Nearly half of Louisiana workers lack access to paid sick days. And, low wage workers are two and three times less likely to have access to paid sick days than higher wage workers. This means those who struggle the most to make ends meet routinely face an excruciating choice between caring for themselves and their families when they get sick or keeping their job. Louisiana can do better. 

The coronavirus pandemic has brought national attention to this and other longstanding needs for stronger worker protections and benefits. The ability to stay home when you’re sick without fear of losing your job or facing disciplinary action is essential for workers to comply with Centers for Disease Control guidelines during the current public health crisis. It’s also an important policy to help safeguard and promote public health before a health crisis begins, and a basic worker protection that should be available to all workers regardless of how much they are paid.

Yet, many low wage jobs that put workers in direct contact with the public and therefore at greater risk for disease exposure, are among those least likely to have access to paid sick days. For example, restaurant and retail store workers are among the least likely to be able to take a sick day, though they face high exposure rates to the flu and other contagious diseases, like COVID-19. 

Recent federal legislation will help make up for the absence of a comprehensive national or state sick leave policy during the pandemic. But the paid lead provisions in the Families First Coronavirus Response Act are only temporary. Workers need access to paid leave any time they get sick, not just during public health emergencies. 

Research has shown that sick days are a simple and effective policy that benefits public health, workers, families, and businesses:   

Louisiana legislators have a chance to fix this problem when they return to work this spring
Two bills have been introduced that would help guarantee that workers don’t have to choose between their health and their paycheck. One of the bills would put Louisiana in the company of 12 states and the District of Columbia by establishing a statewide sick day policy for their workers. The other bill would lift the state preemption law that bans cities and parishes from enacting their own sick leave policies, which 18 counties and cities across the country have already done.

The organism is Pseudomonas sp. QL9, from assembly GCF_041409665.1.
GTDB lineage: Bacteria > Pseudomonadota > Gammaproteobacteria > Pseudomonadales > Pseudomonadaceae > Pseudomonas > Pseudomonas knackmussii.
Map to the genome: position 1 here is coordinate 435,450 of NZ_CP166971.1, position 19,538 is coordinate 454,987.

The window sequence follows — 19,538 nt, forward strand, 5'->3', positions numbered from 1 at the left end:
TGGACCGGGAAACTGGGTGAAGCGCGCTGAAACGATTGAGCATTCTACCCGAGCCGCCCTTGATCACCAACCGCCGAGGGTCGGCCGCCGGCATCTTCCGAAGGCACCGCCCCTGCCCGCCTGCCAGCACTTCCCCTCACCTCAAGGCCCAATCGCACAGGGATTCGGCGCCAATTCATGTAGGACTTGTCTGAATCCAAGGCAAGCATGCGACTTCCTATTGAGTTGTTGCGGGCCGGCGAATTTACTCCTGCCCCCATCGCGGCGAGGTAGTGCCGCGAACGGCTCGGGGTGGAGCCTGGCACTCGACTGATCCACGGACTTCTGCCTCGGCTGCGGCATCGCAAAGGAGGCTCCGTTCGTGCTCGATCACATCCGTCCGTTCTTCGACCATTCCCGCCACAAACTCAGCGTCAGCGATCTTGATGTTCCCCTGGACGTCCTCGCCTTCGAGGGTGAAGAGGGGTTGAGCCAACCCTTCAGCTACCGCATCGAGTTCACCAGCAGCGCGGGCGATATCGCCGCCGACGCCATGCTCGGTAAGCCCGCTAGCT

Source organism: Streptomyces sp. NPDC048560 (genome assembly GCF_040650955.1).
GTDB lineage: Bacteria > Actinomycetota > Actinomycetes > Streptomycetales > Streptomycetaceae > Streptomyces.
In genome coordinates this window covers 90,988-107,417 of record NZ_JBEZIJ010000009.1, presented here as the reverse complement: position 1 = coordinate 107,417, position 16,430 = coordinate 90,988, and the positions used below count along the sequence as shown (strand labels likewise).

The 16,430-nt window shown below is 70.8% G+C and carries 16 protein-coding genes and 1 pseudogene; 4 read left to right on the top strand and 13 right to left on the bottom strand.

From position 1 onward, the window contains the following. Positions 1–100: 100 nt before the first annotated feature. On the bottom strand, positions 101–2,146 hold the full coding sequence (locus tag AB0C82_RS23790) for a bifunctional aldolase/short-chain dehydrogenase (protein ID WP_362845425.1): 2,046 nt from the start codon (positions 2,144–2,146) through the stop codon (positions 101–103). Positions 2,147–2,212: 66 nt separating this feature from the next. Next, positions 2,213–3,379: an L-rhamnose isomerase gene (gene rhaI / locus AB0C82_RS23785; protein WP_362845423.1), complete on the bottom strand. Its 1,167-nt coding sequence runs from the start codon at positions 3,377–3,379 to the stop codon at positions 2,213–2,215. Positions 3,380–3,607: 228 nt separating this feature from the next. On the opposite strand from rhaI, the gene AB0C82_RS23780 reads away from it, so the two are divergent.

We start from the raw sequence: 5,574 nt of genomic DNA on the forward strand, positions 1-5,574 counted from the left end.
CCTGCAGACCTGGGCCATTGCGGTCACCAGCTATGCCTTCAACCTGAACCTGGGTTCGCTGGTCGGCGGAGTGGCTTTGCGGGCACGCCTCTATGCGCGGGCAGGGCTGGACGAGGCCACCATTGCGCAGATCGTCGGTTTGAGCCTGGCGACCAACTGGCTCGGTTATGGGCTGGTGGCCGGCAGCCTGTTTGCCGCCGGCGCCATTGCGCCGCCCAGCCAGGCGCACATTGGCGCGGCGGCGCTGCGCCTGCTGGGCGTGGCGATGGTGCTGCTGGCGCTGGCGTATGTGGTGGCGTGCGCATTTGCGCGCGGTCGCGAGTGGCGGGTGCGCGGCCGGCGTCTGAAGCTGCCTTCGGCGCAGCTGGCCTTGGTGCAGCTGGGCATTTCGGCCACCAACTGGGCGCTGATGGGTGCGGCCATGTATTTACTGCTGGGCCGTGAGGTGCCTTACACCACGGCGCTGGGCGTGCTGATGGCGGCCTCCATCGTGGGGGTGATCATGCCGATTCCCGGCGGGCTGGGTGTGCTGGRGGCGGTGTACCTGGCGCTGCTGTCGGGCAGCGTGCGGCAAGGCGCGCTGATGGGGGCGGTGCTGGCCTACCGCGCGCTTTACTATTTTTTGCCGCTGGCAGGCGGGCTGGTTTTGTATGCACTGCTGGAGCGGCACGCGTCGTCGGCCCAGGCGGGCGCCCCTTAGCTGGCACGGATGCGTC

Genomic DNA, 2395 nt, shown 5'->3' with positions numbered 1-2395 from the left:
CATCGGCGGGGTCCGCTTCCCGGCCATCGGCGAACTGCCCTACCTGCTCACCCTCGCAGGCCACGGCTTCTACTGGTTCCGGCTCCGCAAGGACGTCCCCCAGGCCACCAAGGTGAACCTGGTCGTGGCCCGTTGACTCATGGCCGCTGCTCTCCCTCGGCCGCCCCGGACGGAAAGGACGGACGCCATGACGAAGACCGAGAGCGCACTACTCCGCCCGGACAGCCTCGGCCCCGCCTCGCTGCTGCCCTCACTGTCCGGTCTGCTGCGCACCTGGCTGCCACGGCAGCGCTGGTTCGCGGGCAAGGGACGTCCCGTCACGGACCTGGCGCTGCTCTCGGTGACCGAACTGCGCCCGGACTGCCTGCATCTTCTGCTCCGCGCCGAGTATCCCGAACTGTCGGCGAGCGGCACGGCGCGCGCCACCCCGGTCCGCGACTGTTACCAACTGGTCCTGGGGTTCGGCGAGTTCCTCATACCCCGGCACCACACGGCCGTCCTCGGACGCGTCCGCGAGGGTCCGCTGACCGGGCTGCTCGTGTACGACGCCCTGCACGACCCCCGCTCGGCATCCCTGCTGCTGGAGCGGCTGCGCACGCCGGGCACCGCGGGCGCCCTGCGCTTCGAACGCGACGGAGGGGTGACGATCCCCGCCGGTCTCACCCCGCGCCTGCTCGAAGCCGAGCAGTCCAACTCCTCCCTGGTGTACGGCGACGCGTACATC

• House Bill 832 by Rep. Matthew Willard is a statewide solution. It covers both full- and part-time workers with up to 40 hours of sick time per year. Workers would accrue 1 hour of paid sick leave for every 30 hours they work. Workers in businesses with 20 or more employees would receive paid sick time, while people who work in companies with fewer than 20 employees would receive unpaid, job-protected sick time.  
  • House Bill 797 by Rep. Royce Duplessis allows local governments to set minimum standards for sick leave within their local jurisdictions, which is one of several areas where the state currently forbids (or, “preempts”) local government action. 

Access to paid sick days are an important part of state preparedness for public health emergencies and safeguarding public health more generally. They are also a basic protection that will help workers and their families rebuild stronger and more securely after Covid-19 knowing that if they get sick, they have the time away from work to get better.